Opinions

3 Reasons the New MLS Logo is a No-Go

The new MLS logo was unveiled on Thursday. As a graphic designer and U.S.-based football fan, I was eager to see what my home country’s league had come up with.

My response: deflated excitement.

To be sure, the new MLS logo is better than the old, which was overly masculine, dated, and didn’t reflect the growth of the league.

The fact that the MLS undertook a rebranding project is a sign of its commitment to growing—and supporting—the league in years to come.

The new logo is modern and uses clean, bold lines. The font isn’t the awful 3D shadow nonsense that so many sports franchises in the United States try to employ on the theory that it imparts strength and appeals to the predominantly male audience.

Everything about these efforts makes sense – but the result is disappointing.

Look, I’m not bashing the logo purely for the sake of it. I love football and I love good design, and I want so badly for the MLS to get it right. In many ways, it does—the typography across the clubs is superb and the move away from a male-centric look is smart. But here are three specific reasons why the new logo leaves us lukewarm:

1. The ‘tail’
Ah, the tail. Called a “slash” by MLS, it is inexplicable. Located on the lower left side, one could suppose the tail represents a foundation or a past—both legitimate attributes—but instead of being a visual foundation, it leaves us thinking “unfinished.”

According to the MLS, “The slash refers to soccer’s speed and energy. The slash begins outside the perimeter and drives upward at a 45-degree angle to illustrate both the nonstop nature of our game and the rising trajectory of our league. It bisects the crest to create a “first half” and “second half.”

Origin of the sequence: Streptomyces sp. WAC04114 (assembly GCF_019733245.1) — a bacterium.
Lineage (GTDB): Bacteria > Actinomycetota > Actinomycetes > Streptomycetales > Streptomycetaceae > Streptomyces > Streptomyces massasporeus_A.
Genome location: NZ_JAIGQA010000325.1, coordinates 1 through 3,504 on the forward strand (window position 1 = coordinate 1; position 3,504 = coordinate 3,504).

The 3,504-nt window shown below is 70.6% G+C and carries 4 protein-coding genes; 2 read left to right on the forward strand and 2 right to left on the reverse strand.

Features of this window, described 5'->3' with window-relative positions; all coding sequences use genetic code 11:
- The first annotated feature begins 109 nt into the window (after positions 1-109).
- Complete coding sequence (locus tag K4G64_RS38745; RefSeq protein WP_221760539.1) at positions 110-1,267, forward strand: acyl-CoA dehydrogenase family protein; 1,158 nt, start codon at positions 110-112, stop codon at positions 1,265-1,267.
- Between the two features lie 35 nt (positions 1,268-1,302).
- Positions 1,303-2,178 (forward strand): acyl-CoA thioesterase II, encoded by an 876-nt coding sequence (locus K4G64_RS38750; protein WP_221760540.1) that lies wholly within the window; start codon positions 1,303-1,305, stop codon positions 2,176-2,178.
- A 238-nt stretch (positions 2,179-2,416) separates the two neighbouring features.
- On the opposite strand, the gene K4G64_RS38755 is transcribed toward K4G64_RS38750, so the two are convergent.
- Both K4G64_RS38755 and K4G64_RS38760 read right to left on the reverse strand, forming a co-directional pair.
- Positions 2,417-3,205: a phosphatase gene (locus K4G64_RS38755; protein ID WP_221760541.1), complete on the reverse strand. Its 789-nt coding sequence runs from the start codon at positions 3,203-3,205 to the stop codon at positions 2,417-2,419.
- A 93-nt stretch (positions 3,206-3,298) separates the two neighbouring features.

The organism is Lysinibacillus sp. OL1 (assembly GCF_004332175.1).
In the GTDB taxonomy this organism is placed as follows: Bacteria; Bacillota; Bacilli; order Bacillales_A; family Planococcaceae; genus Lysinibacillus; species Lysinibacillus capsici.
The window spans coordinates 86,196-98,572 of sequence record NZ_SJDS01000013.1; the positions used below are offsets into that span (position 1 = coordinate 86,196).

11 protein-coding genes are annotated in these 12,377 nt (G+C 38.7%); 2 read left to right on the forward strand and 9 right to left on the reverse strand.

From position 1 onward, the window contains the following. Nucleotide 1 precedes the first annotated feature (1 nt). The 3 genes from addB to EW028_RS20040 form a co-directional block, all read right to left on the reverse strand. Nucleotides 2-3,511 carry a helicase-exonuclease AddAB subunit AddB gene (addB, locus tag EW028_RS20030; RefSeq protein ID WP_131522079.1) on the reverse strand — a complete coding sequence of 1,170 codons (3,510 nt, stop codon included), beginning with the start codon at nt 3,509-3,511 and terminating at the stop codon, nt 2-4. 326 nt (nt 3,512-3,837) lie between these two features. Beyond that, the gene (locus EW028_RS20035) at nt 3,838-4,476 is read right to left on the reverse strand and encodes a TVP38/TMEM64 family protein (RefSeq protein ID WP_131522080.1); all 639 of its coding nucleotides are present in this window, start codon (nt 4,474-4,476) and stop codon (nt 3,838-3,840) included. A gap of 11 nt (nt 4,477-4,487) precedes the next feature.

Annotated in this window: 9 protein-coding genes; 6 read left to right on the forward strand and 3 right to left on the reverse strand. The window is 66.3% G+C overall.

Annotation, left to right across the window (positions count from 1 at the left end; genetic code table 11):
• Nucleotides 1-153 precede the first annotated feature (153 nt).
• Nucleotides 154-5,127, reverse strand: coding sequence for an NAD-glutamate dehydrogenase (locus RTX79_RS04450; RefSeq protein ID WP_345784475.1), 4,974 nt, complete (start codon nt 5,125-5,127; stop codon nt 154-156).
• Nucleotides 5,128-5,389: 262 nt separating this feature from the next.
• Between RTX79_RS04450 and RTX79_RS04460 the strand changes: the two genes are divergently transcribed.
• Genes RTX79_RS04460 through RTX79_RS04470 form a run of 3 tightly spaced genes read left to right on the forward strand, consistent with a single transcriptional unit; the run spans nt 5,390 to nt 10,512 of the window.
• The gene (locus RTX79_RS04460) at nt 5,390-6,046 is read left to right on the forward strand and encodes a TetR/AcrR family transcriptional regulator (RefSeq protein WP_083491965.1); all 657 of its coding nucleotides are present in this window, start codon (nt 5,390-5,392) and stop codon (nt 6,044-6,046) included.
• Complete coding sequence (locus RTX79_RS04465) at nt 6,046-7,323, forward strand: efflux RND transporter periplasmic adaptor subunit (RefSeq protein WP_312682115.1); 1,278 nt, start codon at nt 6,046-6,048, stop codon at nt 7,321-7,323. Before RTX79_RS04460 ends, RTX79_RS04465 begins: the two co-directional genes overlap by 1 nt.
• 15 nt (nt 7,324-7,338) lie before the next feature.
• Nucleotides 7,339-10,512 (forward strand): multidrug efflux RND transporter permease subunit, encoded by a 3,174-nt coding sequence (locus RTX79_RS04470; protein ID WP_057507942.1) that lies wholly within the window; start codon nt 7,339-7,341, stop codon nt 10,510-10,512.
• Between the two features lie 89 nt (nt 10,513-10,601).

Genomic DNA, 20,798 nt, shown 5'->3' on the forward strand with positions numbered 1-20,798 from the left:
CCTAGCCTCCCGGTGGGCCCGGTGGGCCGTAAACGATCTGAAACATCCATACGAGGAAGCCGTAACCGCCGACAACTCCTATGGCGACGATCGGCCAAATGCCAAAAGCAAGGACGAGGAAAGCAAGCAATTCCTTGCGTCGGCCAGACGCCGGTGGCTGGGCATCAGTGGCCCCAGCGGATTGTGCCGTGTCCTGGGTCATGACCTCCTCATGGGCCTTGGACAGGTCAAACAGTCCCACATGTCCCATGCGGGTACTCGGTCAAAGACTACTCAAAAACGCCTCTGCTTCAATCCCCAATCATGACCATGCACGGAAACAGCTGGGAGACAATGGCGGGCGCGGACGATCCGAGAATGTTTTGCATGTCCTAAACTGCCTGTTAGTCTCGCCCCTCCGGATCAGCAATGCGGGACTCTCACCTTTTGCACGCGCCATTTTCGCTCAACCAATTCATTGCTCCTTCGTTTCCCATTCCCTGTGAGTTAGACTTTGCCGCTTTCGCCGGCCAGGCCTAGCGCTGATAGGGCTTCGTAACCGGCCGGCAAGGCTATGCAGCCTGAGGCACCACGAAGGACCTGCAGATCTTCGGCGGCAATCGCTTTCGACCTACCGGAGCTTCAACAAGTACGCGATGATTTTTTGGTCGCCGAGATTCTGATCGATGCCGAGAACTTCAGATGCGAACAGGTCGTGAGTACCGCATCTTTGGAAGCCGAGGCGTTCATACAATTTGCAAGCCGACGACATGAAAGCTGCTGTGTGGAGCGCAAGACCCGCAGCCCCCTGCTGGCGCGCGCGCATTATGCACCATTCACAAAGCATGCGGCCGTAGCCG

All right, I can get behind the “upward trajectory” and “nonstop nature” ideas, but the tail is, shall we say, leaving something behind. It’s a Tail Fail.

2. Generic does it`
Every good logo should leave you with an impression once you view it.

The problem with the MLS logo is we’re not sure what impression to have—and that is not what a brand should do.

According to the MLS website, which provides call-outs around the logo (one of which points to the stars and says “Stars”), the three stars represent the pillars of the brand: For Club, For Country, For Community, a slogan that was nicked from a tifo made for the 2013 CONCACAF Gold Cup in Portland, Oregon.

These are lofty ideas, but I would never have gotten that from the three stars if I hadn’t read up on the meaning. I worry that this credo will be lost on most people.

Perhaps the biggest disappointment is the explanation of the shield-shape, which is fairly standard in football club logos. The MLS describes the “perimeter” as “representing the lines that mark off the field of play.”

All I can say is, what?

3. The club crests
This is where the MLS really lost me. The new logo has been extended throughout the league with each club being given its own version. I can only imagine a club’s reaction upon receipt was, “Um, thanks? But what is this? We already have a logo.”

These weird club versions dilute the strength of the main crest (always supposing it has some) and creates confusion. Are the clubs expected to use these crests? Where? Why? Why not unify the league with one logo? Now the clubs must identify with a whole new logo that has no appeal outside of its area.

Sports Illustrated reported that MLS marketing officers said, “The rebrand is about more than the logo…

“It’s part of a more comprehensive system designed to bind together the league’s website, mobile and broadcast platforms, as well as events like MLS Cup, all of which will carry the new look next year. The crest is easier to animate, recolour or deconstruct.”

All of that is true. If those were the only aims put forth by the MLS, they have succeeded.

As I said, the new logo is a step in the right direction and certainly better than the old. But the passion that exists and is building in the United States for the beautiful game demands a logo that captures our hearts and energy, and this one doesn’t quite do that.